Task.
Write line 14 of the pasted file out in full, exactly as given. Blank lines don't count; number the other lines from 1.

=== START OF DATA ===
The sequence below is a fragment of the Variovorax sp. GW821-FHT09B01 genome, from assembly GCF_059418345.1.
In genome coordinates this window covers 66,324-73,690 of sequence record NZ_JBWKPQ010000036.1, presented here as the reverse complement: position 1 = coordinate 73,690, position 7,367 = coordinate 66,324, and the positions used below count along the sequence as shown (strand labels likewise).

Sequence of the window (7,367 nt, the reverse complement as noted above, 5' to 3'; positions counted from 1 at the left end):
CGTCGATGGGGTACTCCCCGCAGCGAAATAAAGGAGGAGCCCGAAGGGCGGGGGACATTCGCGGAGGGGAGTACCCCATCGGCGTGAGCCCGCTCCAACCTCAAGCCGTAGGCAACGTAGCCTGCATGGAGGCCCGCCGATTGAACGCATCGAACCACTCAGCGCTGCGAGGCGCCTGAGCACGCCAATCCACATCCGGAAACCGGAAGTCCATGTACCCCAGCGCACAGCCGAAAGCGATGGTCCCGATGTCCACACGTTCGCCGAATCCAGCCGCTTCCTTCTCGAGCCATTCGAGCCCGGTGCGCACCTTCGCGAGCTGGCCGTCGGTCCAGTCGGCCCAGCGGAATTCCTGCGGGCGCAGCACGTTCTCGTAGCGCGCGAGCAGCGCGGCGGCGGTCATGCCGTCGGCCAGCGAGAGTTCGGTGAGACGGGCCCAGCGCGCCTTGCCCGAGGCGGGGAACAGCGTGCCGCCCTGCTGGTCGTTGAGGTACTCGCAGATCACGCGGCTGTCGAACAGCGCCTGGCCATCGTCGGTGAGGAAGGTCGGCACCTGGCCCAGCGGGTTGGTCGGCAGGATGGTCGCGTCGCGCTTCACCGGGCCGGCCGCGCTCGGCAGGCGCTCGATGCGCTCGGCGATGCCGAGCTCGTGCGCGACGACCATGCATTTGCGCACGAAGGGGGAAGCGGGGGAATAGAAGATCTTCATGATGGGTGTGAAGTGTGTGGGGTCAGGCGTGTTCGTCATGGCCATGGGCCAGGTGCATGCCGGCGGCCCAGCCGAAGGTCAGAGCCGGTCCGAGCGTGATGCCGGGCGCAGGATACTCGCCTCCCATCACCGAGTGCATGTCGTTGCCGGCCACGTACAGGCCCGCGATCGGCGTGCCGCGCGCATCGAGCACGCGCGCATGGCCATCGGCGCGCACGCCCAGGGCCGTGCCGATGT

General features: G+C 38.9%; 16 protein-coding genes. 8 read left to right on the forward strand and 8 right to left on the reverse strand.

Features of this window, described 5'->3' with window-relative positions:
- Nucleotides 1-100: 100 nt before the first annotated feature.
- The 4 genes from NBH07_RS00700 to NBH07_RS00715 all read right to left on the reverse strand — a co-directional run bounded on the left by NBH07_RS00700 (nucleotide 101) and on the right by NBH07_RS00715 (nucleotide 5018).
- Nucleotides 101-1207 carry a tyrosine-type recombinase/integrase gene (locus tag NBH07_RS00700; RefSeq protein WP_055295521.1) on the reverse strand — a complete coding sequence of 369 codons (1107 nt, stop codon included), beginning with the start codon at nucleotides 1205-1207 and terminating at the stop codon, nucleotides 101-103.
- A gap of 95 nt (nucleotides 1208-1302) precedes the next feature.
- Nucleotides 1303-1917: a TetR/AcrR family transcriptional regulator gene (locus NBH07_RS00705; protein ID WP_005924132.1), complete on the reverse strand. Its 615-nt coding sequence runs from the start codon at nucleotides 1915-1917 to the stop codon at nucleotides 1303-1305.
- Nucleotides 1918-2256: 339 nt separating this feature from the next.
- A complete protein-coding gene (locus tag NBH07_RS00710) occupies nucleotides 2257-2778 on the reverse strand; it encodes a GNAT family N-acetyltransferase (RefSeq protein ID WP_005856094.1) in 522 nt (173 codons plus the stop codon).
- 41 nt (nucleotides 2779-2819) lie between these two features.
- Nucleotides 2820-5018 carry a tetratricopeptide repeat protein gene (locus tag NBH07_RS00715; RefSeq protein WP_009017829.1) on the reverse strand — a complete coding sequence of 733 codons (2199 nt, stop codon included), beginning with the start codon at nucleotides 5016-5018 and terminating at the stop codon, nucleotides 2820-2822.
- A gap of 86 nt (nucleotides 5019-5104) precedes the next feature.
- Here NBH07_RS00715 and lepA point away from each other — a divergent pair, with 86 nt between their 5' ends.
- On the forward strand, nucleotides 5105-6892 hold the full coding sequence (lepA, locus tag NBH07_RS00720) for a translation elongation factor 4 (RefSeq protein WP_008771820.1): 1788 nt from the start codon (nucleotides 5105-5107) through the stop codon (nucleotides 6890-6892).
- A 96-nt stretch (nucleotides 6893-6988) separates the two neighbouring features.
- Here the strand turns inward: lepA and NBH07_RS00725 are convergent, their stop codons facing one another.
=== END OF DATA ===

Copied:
- 41 nt (nucleotides 2779-2819) lie between these two features.